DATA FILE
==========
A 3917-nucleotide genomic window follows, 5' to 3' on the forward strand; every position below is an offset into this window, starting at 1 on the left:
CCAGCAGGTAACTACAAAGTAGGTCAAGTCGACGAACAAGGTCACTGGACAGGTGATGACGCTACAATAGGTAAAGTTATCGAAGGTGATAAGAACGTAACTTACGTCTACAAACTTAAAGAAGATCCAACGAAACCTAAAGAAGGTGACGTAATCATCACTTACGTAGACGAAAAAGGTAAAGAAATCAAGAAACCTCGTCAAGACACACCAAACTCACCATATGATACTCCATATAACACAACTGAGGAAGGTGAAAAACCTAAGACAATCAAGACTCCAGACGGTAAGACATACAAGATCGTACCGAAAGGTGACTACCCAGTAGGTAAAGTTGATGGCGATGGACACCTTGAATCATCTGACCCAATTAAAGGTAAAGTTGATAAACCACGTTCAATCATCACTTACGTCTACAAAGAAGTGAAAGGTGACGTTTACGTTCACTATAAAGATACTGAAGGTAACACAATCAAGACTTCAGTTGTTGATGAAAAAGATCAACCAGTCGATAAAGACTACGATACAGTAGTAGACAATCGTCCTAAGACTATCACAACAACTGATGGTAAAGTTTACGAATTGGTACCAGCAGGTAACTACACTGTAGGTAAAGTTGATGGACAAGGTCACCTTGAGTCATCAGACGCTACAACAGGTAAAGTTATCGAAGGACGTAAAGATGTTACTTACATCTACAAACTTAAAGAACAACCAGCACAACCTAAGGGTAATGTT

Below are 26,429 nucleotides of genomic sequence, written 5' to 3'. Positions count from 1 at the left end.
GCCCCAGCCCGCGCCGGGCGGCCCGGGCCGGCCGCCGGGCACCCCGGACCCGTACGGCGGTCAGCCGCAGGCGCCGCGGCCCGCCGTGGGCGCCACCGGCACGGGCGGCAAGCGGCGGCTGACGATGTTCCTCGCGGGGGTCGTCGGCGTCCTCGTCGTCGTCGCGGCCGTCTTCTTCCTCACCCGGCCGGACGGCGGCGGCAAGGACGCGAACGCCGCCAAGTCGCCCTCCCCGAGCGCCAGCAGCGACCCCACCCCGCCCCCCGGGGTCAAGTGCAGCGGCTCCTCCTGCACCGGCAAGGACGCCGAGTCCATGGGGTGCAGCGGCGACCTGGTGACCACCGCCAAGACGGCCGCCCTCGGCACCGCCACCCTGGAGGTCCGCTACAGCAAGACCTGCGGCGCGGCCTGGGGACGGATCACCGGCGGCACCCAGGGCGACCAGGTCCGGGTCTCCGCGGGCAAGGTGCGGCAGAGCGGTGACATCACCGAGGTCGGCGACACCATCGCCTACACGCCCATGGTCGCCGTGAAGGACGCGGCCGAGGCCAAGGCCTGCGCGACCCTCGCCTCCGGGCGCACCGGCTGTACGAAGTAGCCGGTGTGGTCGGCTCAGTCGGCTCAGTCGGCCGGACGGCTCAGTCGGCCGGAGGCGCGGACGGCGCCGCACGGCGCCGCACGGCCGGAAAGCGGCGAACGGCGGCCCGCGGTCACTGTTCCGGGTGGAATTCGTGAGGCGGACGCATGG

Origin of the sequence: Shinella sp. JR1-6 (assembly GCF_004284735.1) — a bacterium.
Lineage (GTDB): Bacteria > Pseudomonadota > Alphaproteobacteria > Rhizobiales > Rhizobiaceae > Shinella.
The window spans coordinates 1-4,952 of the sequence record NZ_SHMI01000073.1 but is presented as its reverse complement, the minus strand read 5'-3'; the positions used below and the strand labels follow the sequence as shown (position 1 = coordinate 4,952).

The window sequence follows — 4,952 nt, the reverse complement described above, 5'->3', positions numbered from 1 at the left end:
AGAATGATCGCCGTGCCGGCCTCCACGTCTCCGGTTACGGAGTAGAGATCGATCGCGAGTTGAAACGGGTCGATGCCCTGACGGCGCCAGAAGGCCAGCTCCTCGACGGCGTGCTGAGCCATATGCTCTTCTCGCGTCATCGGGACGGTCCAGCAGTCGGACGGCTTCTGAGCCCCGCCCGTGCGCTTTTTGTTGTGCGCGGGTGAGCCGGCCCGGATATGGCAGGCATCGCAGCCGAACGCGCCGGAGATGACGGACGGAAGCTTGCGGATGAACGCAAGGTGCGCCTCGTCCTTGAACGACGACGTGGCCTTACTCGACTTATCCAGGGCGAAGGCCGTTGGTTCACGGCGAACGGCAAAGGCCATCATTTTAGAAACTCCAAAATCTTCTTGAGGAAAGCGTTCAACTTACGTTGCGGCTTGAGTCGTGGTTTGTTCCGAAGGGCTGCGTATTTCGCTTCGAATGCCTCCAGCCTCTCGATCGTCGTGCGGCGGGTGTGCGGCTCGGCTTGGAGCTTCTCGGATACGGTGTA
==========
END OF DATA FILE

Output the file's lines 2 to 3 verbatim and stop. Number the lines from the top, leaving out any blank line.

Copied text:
CCAGCAGGTAACTACAAAGTAGGTCAAGTCGACGAACAAGGTCACTGGACAGGTGATGACGCTACAATAGGTAAAGTTATCGAAGGTGATAAGAACGTAACTTACGTCTACAAACTTAAAGAAGATCCAACGAAACCTAAAGAAGGTGACGTAATCATCACTTACGTAGACGAAAAAGGTAAAGAAATCAAGAAACCTCGTCAAGACACACCAAACTCACCATATGATACTCCATATAACACAACTGAGGAAGGTGAAAAACCTAAGACAATCAAGACTCCAGACGGTAAGACATACAAGATCGTACCGAAAGGTGACTACCCAGTAGGTAAAGTTGATGGCGATGGACACCTTGAATCATCTGACCCAATTAAAGGTAAAGTTGATAAACCACGTTCAATCATCACTTACGTCTACAAAGAAGTGAAAGGTGACGTTTACGTTCACTATAAAGATACTGAAGGTAACACAATCAAGACTTCAGTTGTTGATGAAAAAGATCAACCAGTCGATAAAGACTACGATACAGTAGTAGACAATCGTCCTAAGACTATCACAACAACTGATGGTAAAGTTTACGAATTGGTACCAGCAGGTAACTACACTGTAGGTAAAGTTGATGGACAAGGTCACCTTGAGTCATCAGACGCTACAACAGGTAAAGTTATCGAAGGACGTAAAGATGTTACTTACATCTACAAACTTAAAGAACAACCAGCACAACCTAAGGGTAATGTT

Below are 26,429 nucleotides of genomic sequence, written 5' to 3'. Positions count from 1 at the left end.